Last year, Father & Son Construction in Troy, Mich., spread $6.7 million in revenue over 700 remodeling projects, involving 60 or so subcontractors and performing everything from one-day gutter jobs to six-figure room additions. “We can't grow stronger without cooperation,” says CEO Mat Vivona, a second-generation remodeler. “Most of our suppliers work hand-in-hand with us.”
A supplier's willingness to accommodate a wide range of projects from contractors like Vivona, say industry experts, is critical to serving the remodeling market, which should reach $236 billion in spending in 2004, according to the Harvard University Joint Center for Housing Studies. “Suppliers hold the keys to a remodeler's success by helping make the contractor aware of opportunities,” says Rebecca Stahr, ASID, CAPS, of LifeSpring Environs, in Atlanta, a consultant focusing on universal design and aging-in-place building and remodeling.
Today, siding and window replacements, kitchen and bath remodels, and room additions remain the bread and butter of the remodeling industry, most recently confirmed by the 2004 Homeowner Remodeling Survey conducted for the National Association of the Remodeling Industry (NARI) in Des Plaines, Ill. But in addition to the mainstay projects, new niches—from making homes more accessible to finishing basements and attic spaces to create more usable living space without pushing the footprint—are edging their way into the mainstream by virtue of demographic changes and shrinking new-home lot sizes, among other factors.
“Homeowners continue to re-invest in their homes,” says Nicolas Retsinas, director of the Harvard Joint Center in Cambridge, Mass. And not just in older homes: The U.S. Census Bureau reports that improvement expenses for homes built in the past 13-plus years nearly equals the amount spent on homes constructed between 1960 and 1990, fueled primarily by low mortgage interest rates that encourage refinancing to free up cash from equity.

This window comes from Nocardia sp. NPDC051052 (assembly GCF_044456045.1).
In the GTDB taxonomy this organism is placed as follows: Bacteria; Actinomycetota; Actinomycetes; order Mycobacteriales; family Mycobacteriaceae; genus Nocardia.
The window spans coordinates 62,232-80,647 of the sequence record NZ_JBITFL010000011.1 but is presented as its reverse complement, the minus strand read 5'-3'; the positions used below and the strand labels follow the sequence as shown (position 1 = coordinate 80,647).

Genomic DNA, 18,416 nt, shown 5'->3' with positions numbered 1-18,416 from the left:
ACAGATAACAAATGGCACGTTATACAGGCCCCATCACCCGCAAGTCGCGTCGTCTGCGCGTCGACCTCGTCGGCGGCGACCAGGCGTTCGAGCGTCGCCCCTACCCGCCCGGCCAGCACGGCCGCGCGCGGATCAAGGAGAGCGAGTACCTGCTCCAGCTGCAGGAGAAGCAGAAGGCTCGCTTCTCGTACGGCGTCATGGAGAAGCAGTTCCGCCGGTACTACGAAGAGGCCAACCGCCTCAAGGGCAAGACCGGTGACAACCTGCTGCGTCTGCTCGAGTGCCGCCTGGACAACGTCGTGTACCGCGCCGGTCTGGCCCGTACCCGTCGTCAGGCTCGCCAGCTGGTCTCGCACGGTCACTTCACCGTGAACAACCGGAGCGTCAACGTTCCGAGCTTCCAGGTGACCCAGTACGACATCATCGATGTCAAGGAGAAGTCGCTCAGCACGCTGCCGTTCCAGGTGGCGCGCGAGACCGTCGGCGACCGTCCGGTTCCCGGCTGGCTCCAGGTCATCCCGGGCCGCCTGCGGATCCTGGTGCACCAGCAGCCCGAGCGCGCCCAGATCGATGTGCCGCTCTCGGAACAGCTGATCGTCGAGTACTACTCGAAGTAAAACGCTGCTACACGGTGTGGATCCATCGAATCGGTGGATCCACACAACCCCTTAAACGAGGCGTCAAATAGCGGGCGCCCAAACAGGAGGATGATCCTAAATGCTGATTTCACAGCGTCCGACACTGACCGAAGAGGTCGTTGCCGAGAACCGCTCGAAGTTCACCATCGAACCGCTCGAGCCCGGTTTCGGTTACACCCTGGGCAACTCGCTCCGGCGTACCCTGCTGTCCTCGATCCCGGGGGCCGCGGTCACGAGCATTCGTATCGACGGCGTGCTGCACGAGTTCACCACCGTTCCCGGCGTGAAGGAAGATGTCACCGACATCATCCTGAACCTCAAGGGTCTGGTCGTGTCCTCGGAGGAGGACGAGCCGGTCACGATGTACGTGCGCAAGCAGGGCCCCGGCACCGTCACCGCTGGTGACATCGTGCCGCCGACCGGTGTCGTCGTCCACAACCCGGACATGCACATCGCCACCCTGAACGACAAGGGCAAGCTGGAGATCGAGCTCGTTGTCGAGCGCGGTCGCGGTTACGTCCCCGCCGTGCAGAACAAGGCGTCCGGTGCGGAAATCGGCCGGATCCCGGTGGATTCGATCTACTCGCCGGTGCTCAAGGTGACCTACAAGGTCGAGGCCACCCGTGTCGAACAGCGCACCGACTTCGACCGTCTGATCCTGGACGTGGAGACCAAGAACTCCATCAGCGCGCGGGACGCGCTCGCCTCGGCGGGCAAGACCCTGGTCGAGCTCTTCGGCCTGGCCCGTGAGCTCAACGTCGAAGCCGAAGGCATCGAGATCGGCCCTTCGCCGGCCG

The result is an expanding and profitable market for remodelers—and their suppliers. But even so, “Success today is no guarantee of success tomorrow,” says Stahr. For both contractors and their suppliers, she says, “You have to be competitive in new markets and market yourself as a service, not just a source of products.”
Supporting Visitability More than three-quarters of the 80 million members of the baby boom generation prefer to remain in their current homes as they age into retirement, reported a recent study by the American Society of Interior Designers (ASID), in Washington, D.C.
That statistic places the responsibility directly on the remodeling industry to rework existing homes to be more flexible, convenient, and comfortable—a state of accessibility that Doug Walker, a Denver-based architect specializing in remodeling, calls “visitability.” “Baby boomers don't acknowledge they're getting older and less able,” he says. “But they will discuss [the limitations of] their parents and friends who come to visit.”
The market potential is even more attractive when you consider that retrofitting costs to achieve visitability can run 25 percent or more of the home's value, according to the Universal Design Alliance, a non-profit advocacy group based in Suwanee, Ga., as opposed to perhaps 2 percent when the same concepts and products are incorporated into new-home design and construction.
Despite an already solid cottage market for universal design and the impending tidal wave of need among boomers, Stahr's remodeling clients have so far found access to products and services lacking. “They're frustrated by poor availability and a general lack of information on the supplier's part,” she says. “Remodelers can't do their jobs unless they're supported [by suppliers].”
To incentivize the supply chain to meet the market demand, Stahr encourages LBM operations to look beyond the aging equation and instead at the value and benefits of greater housing comfort and convenience to everyone. “Take away aging, and the concepts of universal design are still valid,” she says.